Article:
Baseball / Gary Klein : Aude Discovers Plenty to Dislike in New Surroundings of Pirate City

Pirate City is the pits.

That is Rich Aude’s opinion of the Pittsburgh Pirates’ minor league complex, which is home to the Bradenton (Fla.) Pirates, the organization’s affiliate in the Gulf Coast Rookie League.

Aude, who signed a bonus package worth a reported $87,500 after the Pirates selected him in the second round of the June draft, has not exactly taken to his surroundings.

Aude said he hates the humid weather, dislikes the food and could do without a living arrangement that has players from the Pittsburgh, Montreal and Atlanta organizations sharing the same dormitory complex.


“It’s all guys, the nearest city is a mile away and only three guys have cars,” Aude said. “There’s always fights and guys getting uptight all the time.”

Aude, however, has remained laid back. So much so, in fact, that hitting instructor Hal McRae has nicknamed him “Cool Breeze.”

Aude was batting .152 in 13 games with two doubles and two runs batted in before missing seven games after injuring an ankle while running out a ground ball two weeks ago. He says he hopes to finish on a hot streak to avoid having to return to Bradenton next season.

In the meantime, he is assured of making at least two more extended visits to Pirate City. When the season ends Aug. 28, Aude will fly home to Chatsworth before returning to Florida in October for Instructional League play. Then there’s spring training in March when Aude will . . . well, as he says, “be back to this dump.”


Talented trio: The Valley area was well represented in the most recent issue of Baseball America magazine, which featured a list of top prospects in each minor league as selected by field managers.

Former Hart High and UCLA catcher Todd Zeile was selected as the Triple-A Alliance’s best hitting and catching prospect. Zeile is batting .297 with 18 homers and 71 RBIs for Louisville.

Former Simi Valley High left-hander Scott Radinsky was selected best relief pitcher in the Class-A Midwest League, where he has compiled 25 saves, a 6-3 record and a 1.34 earned-run average for the Chicago White Sox affiliate in South Bend, Ind.

Matt Franco, who played at Westlake High, was named best defensive third baseman in the Class-A South Atlantic League. Franco, who has committed 15 errors in 91 games, is batting .267 with two home runs and 38 RBIs for the Chicago Cubs affiliate at Charleston, W. V.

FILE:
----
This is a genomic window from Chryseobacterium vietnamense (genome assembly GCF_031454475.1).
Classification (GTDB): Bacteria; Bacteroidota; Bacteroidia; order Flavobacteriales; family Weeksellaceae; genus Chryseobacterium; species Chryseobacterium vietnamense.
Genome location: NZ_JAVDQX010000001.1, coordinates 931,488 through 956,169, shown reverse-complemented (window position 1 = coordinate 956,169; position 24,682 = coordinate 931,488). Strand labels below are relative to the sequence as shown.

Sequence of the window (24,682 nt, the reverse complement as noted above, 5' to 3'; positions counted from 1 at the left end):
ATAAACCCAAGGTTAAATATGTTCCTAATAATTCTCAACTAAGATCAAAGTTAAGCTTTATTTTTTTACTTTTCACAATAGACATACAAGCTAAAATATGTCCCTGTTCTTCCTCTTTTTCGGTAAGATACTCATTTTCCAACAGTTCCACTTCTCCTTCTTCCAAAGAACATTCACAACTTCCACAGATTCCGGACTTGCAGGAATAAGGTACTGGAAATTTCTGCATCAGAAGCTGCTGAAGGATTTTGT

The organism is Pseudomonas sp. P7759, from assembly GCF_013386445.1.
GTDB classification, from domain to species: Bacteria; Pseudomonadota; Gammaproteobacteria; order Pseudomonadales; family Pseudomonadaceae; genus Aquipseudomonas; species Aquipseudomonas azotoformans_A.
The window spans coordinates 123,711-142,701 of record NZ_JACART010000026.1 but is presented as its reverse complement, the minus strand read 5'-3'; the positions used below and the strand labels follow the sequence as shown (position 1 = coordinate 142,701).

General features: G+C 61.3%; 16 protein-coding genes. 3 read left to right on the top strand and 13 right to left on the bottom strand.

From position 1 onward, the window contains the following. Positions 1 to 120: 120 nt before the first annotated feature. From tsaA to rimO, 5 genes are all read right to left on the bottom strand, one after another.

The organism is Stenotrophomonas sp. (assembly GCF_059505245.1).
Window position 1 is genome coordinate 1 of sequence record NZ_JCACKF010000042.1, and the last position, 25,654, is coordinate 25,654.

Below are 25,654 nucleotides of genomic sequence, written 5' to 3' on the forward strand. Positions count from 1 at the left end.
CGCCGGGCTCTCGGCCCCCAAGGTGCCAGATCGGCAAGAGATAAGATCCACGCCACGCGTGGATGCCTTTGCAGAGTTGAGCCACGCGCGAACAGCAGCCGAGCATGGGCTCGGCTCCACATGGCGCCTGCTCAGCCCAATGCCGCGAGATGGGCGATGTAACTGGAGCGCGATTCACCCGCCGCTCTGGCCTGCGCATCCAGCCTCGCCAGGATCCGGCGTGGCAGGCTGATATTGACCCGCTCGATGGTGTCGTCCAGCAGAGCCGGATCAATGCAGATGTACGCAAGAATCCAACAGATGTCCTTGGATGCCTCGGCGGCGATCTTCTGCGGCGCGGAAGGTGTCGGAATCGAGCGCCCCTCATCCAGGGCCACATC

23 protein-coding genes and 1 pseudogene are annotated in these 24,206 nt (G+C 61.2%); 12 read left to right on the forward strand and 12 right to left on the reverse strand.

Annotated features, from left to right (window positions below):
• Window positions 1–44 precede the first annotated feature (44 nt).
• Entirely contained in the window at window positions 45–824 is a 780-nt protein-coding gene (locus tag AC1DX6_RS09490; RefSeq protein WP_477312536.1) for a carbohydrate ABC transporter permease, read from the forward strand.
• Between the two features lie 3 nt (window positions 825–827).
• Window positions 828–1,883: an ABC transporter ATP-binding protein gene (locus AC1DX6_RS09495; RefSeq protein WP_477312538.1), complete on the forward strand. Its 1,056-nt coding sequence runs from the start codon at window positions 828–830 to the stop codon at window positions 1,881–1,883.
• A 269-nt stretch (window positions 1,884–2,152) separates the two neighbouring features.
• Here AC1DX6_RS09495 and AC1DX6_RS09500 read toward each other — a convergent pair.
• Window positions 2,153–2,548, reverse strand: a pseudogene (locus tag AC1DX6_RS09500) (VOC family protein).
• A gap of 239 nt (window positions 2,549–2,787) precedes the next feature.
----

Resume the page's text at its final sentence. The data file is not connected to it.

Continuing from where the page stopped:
Thanks, buddy: Pete Kuld met up with former Pepperdine teammate Doug Simons last week but didn’t show much kindness to his former battery-mate.

Kuld, playing for the Huntsville (Ala.) Stars, the Oakland Athletics’ Double-A affiliate in the Southern League, hammered a fifth-inning home run off Simons as Huntsville defeated Orlando, 6-4.

A few weeks earlier, Kuld had broken up a Simons no-hitter in the sixth inning with a double off the wall.

“I’ve caught Doug going all the way back to when we were 12 years old,” said Kuld, who played at Chatsworth High, College of the Canyons and Pepperdine. “Because I caught him for all those years, I almost called every pitch when my teammates were at the plate.


“But when he came to me, he didn’t pitch me like the other guys.”

Kuld was traded to Oakland last month in a three-team deal. Oakland sent infielder Jose Mota to San Diego, San Diego sent Cleveland a player to be named later and Cleveland sent Kuld to Oakland.

Kuld said he could not have asked for a better gift when the trade was announced June 4, which happened to be his 23rd birthday.

“It’s the best thing that ever happened to me,” said Kuld, who has hit 12 home runs this season. “I was happy to get an opportunity to go somewhere and play and get a fresh start. I wanted to play more than I did with Cleveland.”


Kuld began the season with the Miami Miracle, a co-op team in the Class-A Florida State League, then was moved to Kinston, N. C. in the Class-A Carolina League to fill in for an injured catcher.

When that player returned, Kuld was out of a job--until he was traded and moved to Double-A Huntsville. The only downside to the turn of events has been Kuld’s average, which is currently .194.

“It’s a new experience to hit under .200,” Kuld said. “But I’ve had some clutch hits and I think I’ll finish out strong.”

Mental game: John LaRosa figured things would be tougher when the Philadelphia Phillies promoted him from Spartanburg (S. C.) of the Class-A South Atlantic League to Clearwater (Fla.) of the Class-A Florida State League last May.


But LaRosa did not anticipate that his toughest opponent would be himself. “I’m finding I put more pressure on myself--I’m making it tough on myself,” LaRosa said. “The league isn’t that tough, but I’m making it seem that way.”

LaRosa, a left-handed pitcher who played at Cleveland High and was drafted by the Phillies out of Cal State Northridge in 1987, has made 12 relief appearances and is 0-1 with one save and a 3.46 ERA.

Last season, LaRosa started and pitched long and short relief. He was 1-2 with one save and a 1.78 ERA for Spartanburg, which won the South Atlantic League title.

LaRosa worked out with Clearwater during spring training, but fell victim to the domino effect three days before the teams broke and found himself in Spartanburg.


He surrendered just a run in 15 innings at Spartanburg before being promoted to Clearwater.

“I’m about where I thought I would be,” LaRosa said. “Every year about this time, I stand in the outfield shagging during batting practice thinking, ‘Where am I going to be next year.’

“I wouldn’t mind starting next season here again and moving up at mid-season.”